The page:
Both Concepción and Gilmour also discuss at length the relevance of the show to the contemporary moment. Says Gilmour, “One of the key themes is war, and families being torn apart, and relationships being torn apart, and that’s happening all over the world. When we stage it and when we choreograph it, it is exclusively about those times. But it makes it really nice for us to tell that story when we know that it’s sending a message that is really important in today’s society. Although it’s about the Vietnam war, it’s relevant to everything.”

Concepción concurs: “Everyone in the cast is in agreement that it’s very important that this is being done now, considering the political climate.” It is clear that for this team, Miss Saigon is a challenging piece of theatre, speaking to current global politics, the refugee crisis, and, although unnamed, even Donald Trump.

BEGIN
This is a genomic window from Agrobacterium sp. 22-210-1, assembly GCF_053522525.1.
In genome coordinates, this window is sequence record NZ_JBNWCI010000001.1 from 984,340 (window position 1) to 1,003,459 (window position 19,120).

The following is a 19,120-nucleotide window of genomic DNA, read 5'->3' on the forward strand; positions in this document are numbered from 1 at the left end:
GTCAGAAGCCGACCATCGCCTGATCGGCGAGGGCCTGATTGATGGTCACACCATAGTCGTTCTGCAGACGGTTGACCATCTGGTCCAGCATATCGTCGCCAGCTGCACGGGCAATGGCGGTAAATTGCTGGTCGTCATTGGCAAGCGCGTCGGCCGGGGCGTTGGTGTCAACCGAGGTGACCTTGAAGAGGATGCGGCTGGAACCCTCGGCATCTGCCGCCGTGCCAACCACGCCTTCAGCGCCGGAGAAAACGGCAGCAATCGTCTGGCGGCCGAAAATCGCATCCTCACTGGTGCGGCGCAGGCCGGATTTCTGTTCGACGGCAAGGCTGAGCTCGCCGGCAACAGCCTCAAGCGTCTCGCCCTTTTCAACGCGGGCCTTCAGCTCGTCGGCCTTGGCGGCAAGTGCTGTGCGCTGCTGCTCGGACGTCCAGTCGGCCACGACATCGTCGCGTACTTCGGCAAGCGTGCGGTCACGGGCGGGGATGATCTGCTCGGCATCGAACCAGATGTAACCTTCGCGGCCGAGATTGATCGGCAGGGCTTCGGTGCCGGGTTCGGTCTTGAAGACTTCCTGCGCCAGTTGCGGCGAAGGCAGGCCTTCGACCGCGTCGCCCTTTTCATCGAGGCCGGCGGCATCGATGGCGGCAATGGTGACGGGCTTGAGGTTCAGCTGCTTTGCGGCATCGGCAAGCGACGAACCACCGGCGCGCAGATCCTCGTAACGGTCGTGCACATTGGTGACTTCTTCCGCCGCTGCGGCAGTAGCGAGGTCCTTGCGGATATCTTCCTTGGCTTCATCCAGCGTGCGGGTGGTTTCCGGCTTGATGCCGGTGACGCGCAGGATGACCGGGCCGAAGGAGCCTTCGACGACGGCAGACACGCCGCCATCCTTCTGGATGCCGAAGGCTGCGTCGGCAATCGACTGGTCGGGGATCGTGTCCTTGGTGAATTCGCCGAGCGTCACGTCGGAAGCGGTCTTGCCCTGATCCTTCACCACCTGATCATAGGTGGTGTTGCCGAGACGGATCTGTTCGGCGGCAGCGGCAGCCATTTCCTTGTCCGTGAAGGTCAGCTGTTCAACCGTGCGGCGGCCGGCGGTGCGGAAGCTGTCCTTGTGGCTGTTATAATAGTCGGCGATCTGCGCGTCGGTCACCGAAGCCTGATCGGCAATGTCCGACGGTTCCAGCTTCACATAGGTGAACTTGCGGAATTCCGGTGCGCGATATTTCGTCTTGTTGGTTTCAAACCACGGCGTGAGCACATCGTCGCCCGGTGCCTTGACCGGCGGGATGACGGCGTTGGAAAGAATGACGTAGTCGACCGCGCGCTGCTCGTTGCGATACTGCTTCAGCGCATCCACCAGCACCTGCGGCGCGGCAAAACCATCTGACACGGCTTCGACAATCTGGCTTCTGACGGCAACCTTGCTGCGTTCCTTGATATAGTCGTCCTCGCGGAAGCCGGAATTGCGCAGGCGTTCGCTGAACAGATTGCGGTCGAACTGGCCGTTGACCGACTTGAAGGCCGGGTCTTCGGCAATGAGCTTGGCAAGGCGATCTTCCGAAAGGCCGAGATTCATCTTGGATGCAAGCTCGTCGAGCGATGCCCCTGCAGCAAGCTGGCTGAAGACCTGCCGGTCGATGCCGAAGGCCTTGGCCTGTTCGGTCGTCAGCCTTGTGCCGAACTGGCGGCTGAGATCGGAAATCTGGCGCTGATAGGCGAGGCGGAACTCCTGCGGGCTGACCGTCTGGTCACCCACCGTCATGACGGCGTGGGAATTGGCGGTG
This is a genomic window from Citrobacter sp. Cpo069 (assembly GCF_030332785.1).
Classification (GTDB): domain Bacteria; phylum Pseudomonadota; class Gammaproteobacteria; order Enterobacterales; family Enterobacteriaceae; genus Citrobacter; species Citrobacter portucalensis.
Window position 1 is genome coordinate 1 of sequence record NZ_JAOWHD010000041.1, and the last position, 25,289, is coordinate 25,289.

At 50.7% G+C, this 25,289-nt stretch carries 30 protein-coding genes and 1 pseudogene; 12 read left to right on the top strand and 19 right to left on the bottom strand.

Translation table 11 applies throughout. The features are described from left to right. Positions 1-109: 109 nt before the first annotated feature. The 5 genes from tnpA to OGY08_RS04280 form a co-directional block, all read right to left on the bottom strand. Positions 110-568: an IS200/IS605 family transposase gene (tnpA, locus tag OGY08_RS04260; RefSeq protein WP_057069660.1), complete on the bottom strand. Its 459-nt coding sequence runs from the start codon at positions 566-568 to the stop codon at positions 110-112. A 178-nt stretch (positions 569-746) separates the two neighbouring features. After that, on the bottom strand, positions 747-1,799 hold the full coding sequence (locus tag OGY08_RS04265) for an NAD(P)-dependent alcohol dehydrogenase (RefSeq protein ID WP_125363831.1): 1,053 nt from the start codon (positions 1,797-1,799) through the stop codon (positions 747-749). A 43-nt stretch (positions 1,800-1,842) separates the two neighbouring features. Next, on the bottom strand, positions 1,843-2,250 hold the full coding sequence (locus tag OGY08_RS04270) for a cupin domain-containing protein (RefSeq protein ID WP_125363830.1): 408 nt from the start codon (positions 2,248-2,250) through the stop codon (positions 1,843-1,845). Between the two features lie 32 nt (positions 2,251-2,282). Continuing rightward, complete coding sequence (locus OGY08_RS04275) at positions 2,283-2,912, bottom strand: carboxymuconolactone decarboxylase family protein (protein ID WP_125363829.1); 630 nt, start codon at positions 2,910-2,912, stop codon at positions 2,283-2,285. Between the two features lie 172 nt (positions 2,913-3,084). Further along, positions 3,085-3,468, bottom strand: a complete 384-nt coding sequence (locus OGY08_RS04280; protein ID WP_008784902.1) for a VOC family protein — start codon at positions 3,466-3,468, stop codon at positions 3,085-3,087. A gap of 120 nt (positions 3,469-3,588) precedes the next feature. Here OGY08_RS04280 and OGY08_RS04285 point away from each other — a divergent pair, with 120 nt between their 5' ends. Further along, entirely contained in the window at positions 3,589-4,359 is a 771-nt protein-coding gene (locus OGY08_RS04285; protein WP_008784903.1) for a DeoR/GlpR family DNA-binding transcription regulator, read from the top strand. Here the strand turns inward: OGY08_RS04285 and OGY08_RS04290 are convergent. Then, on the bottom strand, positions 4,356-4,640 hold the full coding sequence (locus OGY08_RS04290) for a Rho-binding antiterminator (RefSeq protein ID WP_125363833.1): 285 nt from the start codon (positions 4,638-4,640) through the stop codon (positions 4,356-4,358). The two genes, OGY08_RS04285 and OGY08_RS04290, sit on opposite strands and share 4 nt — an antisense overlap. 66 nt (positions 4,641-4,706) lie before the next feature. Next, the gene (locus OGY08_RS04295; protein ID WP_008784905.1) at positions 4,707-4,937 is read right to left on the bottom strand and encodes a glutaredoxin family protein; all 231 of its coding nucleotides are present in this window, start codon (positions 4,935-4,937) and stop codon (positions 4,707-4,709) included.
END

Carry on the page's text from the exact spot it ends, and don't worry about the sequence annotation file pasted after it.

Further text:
The performances from the cast are near faultless and the commitment to the piece radiates from everyone on stage. The flashy spectacle is also, as Gilmour says, “more like a gritty sort of film” than most musicals (the ones not produced by Mackintosh, at least). But it can be difficult to shake the feeling that, rather than being 'real', this show follows a recognisable pattern, one where the Asian characters are victims, and while the Americans may be hapless they still mean well. The Engineer’s showstopper number may gesture towards the damaging fallacy of the ‘American Dream’ (the song’s title), but the show’s climax, which sees Kim make the ultimate sacrifice in order to get her child into the ‘safe embrace’ of the US, romanticises transnational adoption, reaffirming the idea that the West is a better mother to a child than its own. At its heart, this is a white saviour narrative. A titillating one at that.